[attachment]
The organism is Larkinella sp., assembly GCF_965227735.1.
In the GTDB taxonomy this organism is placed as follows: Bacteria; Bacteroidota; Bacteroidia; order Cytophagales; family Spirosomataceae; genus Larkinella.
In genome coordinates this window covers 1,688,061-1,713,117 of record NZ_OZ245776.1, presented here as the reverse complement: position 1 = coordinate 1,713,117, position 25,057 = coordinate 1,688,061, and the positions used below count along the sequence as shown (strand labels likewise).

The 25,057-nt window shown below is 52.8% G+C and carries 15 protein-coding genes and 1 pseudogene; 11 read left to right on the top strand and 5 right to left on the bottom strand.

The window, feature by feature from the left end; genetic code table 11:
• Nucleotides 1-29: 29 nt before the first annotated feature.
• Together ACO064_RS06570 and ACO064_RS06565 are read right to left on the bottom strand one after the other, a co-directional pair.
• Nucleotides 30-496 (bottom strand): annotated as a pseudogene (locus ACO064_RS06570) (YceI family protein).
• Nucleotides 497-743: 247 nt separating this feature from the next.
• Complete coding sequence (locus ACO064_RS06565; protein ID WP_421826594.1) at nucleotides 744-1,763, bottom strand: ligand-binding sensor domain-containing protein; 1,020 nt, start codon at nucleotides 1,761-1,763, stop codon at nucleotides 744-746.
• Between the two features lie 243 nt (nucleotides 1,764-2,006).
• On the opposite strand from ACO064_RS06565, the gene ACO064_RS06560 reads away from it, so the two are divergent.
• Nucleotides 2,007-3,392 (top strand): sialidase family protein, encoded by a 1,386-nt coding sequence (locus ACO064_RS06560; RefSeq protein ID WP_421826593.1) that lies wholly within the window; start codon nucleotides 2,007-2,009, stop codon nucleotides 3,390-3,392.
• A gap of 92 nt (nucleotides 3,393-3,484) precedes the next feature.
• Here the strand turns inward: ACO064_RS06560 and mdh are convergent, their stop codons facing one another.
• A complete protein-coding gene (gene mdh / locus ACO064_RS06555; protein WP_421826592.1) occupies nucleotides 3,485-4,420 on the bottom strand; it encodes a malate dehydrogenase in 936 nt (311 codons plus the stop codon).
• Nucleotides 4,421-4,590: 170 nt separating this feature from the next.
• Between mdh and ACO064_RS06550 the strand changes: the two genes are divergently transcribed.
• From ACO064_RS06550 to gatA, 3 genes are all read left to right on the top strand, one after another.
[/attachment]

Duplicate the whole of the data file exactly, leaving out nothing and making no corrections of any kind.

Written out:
The organism is Larkinella sp., assembly GCF_965227735.1.
In the GTDB taxonomy this organism is placed as follows: Bacteria; Bacteroidota; Bacteroidia; order Cytophagales; family Spirosomataceae; genus Larkinella.
In genome coordinates this window covers 1,688,061-1,713,117 of record NZ_OZ245776.1, presented here as the reverse complement: position 1 = coordinate 1,713,117, position 25,057 = coordinate 1,688,061, and the positions used below count along the sequence as shown (strand labels likewise).

The 25,057-nt window shown below is 52.8% G+C and carries 15 protein-coding genes and 1 pseudogene; 11 read left to right on the top strand and 5 right to left on the bottom strand.

The window, feature by feature from the left end; genetic code table 11:
• Nucleotides 1-29: 29 nt before the first annotated feature.
• Together ACO064_RS06570 and ACO064_RS06565 are read right to left on the bottom strand one after the other, a co-directional pair.
• Nucleotides 30-496 (bottom strand): annotated as a pseudogene (locus ACO064_RS06570) (YceI family protein).
• Nucleotides 497-743: 247 nt separating this feature from the next.
• Complete coding sequence (locus ACO064_RS06565; protein ID WP_421826594.1) at nucleotides 744-1,763, bottom strand: ligand-binding sensor domain-containing protein; 1,020 nt, start codon at nucleotides 1,761-1,763, stop codon at nucleotides 744-746.
• Between the two features lie 243 nt (nucleotides 1,764-2,006).
• On the opposite strand from ACO064_RS06565, the gene ACO064_RS06560 reads away from it, so the two are divergent.
• Nucleotides 2,007-3,392 (top strand): sialidase family protein, encoded by a 1,386-nt coding sequence (locus ACO064_RS06560; RefSeq protein ID WP_421826593.1) that lies wholly within the window; start codon nucleotides 2,007-2,009, stop codon nucleotides 3,390-3,392.
• A gap of 92 nt (nucleotides 3,393-3,484) precedes the next feature.
• Here the strand turns inward: ACO064_RS06560 and mdh are convergent, their stop codons facing one another.
• A complete protein-coding gene (gene mdh / locus ACO064_RS06555; protein WP_421826592.1) occupies nucleotides 3,485-4,420 on the bottom strand; it encodes a malate dehydrogenase in 936 nt (311 codons plus the stop codon).
• Nucleotides 4,421-4,590: 170 nt separating this feature from the next.
• Between mdh and ACO064_RS06550 the strand changes: the two genes are divergently transcribed.
• From ACO064_RS06550 to gatA, 3 genes are all read left to right on the top strand, one after another.